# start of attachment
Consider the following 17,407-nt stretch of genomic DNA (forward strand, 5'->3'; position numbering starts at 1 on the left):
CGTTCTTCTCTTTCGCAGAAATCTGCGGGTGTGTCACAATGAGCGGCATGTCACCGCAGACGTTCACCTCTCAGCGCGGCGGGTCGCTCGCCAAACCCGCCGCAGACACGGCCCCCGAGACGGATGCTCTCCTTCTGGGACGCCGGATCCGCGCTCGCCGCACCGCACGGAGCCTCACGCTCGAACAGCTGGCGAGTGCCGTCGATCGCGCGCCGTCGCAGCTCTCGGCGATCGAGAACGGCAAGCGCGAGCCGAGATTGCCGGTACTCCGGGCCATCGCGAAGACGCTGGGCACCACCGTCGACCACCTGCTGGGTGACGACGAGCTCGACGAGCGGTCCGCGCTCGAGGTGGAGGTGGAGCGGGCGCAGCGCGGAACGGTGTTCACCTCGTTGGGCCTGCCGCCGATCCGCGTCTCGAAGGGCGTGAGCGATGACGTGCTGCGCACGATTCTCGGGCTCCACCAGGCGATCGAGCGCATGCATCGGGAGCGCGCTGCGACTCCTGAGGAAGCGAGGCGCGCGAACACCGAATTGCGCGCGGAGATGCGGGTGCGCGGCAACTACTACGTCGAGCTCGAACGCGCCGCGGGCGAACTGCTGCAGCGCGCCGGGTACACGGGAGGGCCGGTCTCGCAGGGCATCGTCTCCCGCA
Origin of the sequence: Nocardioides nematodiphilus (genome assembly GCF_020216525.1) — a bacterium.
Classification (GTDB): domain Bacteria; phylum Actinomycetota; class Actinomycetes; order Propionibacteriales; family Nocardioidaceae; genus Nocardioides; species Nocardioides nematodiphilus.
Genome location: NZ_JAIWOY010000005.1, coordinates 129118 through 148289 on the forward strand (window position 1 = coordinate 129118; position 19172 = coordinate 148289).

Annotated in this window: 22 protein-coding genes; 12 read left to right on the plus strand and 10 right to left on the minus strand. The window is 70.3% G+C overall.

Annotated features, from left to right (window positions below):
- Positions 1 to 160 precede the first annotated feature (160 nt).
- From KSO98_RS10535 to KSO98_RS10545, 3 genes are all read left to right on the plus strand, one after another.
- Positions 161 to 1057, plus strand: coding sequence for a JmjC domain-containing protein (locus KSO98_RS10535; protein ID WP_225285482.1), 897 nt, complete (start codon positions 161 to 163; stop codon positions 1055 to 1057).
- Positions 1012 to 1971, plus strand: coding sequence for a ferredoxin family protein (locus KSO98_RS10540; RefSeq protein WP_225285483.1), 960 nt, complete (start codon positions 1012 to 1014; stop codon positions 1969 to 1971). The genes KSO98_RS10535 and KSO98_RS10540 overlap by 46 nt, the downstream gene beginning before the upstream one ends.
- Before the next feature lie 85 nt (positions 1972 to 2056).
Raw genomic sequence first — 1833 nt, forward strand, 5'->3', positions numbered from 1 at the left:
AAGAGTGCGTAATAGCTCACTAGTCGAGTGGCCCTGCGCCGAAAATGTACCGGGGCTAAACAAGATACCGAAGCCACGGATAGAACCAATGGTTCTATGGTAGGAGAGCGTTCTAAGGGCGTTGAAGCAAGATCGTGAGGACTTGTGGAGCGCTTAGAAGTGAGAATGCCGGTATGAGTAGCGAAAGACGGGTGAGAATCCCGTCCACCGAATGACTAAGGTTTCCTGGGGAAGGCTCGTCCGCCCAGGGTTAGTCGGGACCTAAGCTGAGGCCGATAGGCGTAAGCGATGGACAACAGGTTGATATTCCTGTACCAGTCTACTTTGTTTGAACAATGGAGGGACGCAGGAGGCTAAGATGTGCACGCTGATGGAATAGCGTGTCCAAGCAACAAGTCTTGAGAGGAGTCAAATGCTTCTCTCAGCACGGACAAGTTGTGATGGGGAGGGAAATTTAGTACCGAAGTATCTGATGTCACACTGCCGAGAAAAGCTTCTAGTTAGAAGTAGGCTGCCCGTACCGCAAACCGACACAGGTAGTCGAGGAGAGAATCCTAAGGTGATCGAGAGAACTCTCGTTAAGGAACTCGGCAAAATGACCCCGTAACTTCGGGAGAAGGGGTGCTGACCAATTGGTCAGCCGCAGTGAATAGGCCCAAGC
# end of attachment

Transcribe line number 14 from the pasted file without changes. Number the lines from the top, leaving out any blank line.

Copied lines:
AAGAGTGCGTAATAGCTCACTAGTCGAGTGGCCCTGCGCCGAAAATGTACCGGGGCTAAACAAGATACCGAAGCCACGGATAGAACCAATGGTTCTATGGTAGGAGAGCGTTCTAAGGGCGTTGAAGCAAGATCGTGAGGACTTGTGGAGCGCTTAGAAGTGAGAATGCCGGTATGAGTAGCGAAAGACGGGTGAGAATCCCGTCCACCGAATGACTAAGGTTTCCTGGGGAAGGCTCGTCCGCCCAGGGTTAGTCGGGACCTAAGCTGAGGCCGATAGGCGTAAGCGATGGACAACAGGTTGATATTCCTGTACCAGTCTACTTTGTTTGAACAATGGAGGGACGCAGGAGGCTAAGATGTGCACGCTGATGGAATAGCGTGTCCAAGCAACAAGTCTTGAGAGGAGTCAAATGCTTCTCTCAGCACGGACAAGTTGTGATGGGGAGGGAAATTTAGTACCGAAGTATCTGATGTCACACTGCCGAGAAAAGCTTCTAGTTAGAAGTAGGCTGCCCGTACCGCAAACCGACACAGGTAGTCGAGGAGAGAATCCTAAGGTGATCGAGAGAACTCTCGTTAAGGAACTCGGCAAAATGACCCCGTAACTTCGGGAGAAGGGGTGCTGACCAATTGGTCAGCCGCAGTGAATAGGCCCAAGC